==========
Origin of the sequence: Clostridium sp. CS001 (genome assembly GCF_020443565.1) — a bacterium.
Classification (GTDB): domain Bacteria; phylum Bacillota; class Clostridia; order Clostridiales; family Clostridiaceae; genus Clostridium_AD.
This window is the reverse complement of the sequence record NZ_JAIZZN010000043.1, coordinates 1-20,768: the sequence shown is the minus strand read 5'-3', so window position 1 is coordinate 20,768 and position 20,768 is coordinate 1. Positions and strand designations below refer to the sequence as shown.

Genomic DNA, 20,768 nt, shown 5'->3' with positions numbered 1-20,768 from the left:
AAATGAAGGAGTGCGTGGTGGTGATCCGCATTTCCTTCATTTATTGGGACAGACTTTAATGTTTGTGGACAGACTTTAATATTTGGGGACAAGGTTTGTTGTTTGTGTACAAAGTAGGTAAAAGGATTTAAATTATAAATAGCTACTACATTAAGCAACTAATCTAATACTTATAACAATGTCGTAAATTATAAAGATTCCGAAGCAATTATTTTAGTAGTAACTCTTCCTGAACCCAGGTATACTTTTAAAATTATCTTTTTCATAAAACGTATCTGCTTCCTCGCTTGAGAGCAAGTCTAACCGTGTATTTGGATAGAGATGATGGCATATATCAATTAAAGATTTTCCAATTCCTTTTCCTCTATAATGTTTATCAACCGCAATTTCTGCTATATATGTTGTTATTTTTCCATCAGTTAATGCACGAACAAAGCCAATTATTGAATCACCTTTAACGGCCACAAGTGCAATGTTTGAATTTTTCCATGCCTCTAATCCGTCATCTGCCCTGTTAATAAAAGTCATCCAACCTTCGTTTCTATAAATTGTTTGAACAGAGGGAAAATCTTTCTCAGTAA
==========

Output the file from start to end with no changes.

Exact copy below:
Origin of the sequence: Clostridium sp. CS001 (genome assembly GCF_020443565.1) — a bacterium.
Classification (GTDB): domain Bacteria; phylum Bacillota; class Clostridia; order Clostridiales; family Clostridiaceae; genus Clostridium_AD.
This window is the reverse complement of the sequence record NZ_JAIZZN010000043.1, coordinates 1-20,768: the sequence shown is the minus strand read 5'-3', so window position 1 is coordinate 20,768 and position 20,768 is coordinate 1. Positions and strand designations below refer to the sequence as shown.

Genomic DNA, 20,768 nt, shown 5'->3' with positions numbered 1-20,768 from the left:
AAATGAAGGAGTGCGTGGTGGTGATCCGCATTTCCTTCATTTATTGGGACAGACTTTAATGTTTGTGGACAGACTTTAATATTTGGGGACAAGGTTTGTTGTTTGTGTACAAAGTAGGTAAAAGGATTTAAATTATAAATAGCTACTACATTAAGCAACTAATCTAATACTTATAACAATGTCGTAAATTATAAAGATTCCGAAGCAATTATTTTAGTAGTAACTCTTCCTGAACCCAGGTATACTTTTAAAATTATCTTTTTCATAAAACGTATCTGCTTCCTCGCTTGAGAGCAAGTCTAACCGTGTATTTGGATAGAGATGATGGCATATATCAATTAAAGATTTTCCAATTCCTTTTCCTCTATAATGTTTATCAACCGCAATTTCTGCTATATATGTTGTTATTTTTCCATCAGTTAATGCACGAACAAAGCCAATTATTGAATCACCTTTAACGGCCACAAGTGCAATGTTTGAATTTTTCCATGCCTCTAATCCGTCATCTGCCCTGTTAATAAAAGTCATCCAACCTTCGTTTCTATAAATTGTTTGAACAGAGGGAAAATCTTTCTCAGTAA